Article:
The September Thread wrote:I really enjoy the way Bill clothes his thoughtful commentary and occasionally elevated diction in textspeak. I see it as a kind of High Street/couture approach to language; there's a genius in the mixing. And some fairly august linguists even liken switching back and forth between textspeak and orthodox language to bilingualism. So in a way, by forcing us to toggle back and forth as readers, Bill is treating us to a more complicated experience with language.
However despite this apparent respect for language in the highest regard, Bill and others like him have encountered a high level of criticism. Those who see this language usage as an abomination can generally be seen as falling into two types. The first type is those who have a genetic predisposition forcing them to only be able to read sentences with proper punctuation. This is a very rare deformity and basically an anomaly. Therefore the focus should rely mainly on the second type: those with such a level of pretension that every utterance that comes out of their mouth must be bombastic in nature.
A recent study by Jerry B. Knowitall has provided those who consider this criticism to be unfair with additional ground for countering the skepticism regarding the value of the unique combination of thoughtful content and a form free from the constraints of grammar and spelling exhibited in the works of BillPackets and others. In the development of the Ur-Germanic language from which English and other continental languages evolved, a similar pattern of language use occurred, and Mr. Knowitall contends that the introduction of this pattern has helped spur the development of the English language as we know it today. Instead of seeing it as regressive (or worse, degenerate), we ought to embrace the wit and elegance that is packed in textspeak as a crucial step towards the future development of English.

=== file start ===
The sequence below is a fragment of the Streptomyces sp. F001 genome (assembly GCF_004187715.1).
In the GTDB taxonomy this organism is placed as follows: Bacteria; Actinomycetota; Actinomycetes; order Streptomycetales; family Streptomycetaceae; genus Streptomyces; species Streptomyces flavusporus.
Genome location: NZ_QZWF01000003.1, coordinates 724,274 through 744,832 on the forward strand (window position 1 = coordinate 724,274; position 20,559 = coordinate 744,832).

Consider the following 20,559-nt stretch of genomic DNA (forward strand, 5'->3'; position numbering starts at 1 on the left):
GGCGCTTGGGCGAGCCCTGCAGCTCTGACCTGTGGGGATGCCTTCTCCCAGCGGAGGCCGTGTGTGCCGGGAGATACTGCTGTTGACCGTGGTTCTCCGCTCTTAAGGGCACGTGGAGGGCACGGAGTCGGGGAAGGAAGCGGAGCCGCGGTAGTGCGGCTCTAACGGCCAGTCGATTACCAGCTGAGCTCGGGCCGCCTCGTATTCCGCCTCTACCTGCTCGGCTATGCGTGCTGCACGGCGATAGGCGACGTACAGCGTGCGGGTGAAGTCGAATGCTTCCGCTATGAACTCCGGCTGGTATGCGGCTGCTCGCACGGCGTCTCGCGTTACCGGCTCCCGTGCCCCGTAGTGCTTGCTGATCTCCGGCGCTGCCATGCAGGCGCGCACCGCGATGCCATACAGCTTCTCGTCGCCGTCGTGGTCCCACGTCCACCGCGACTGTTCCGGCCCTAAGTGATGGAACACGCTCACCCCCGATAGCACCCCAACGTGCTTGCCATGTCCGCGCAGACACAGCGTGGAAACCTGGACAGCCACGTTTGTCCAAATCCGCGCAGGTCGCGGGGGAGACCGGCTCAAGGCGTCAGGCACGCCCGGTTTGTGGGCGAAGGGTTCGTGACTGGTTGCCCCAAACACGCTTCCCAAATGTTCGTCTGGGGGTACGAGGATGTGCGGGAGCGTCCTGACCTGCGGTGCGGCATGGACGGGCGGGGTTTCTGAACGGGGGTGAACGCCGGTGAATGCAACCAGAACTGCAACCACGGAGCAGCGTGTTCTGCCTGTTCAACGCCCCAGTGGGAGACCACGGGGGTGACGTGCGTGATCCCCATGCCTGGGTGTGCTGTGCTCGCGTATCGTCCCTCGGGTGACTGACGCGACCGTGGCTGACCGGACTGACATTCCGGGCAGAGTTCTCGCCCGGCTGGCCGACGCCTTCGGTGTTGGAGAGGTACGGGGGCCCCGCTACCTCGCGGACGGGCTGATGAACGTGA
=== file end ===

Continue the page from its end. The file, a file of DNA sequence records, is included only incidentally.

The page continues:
Of course, despite the historical impetus behind the development of the English language that is well documented by Dr. Knowitall and others like him, we should not expect the current forces that are pushing the English language into a new epoch to be readily accepted among all members of society. Indeed, throughout history, the evolution and changing nature of English has been fought and derided by those in positions of authority, and in particular by those who possess a false sense of what the English language actually is e.g. an "unchanging, holistic pattern of communicative sounds". So, while it may seem that textspeak is the next logical direction for the English language, given the influence of technology on society, we should not be surprised that some will hold onto a 'traditional' sense of the English language and attempt to fight the inherent changing nature of the English language.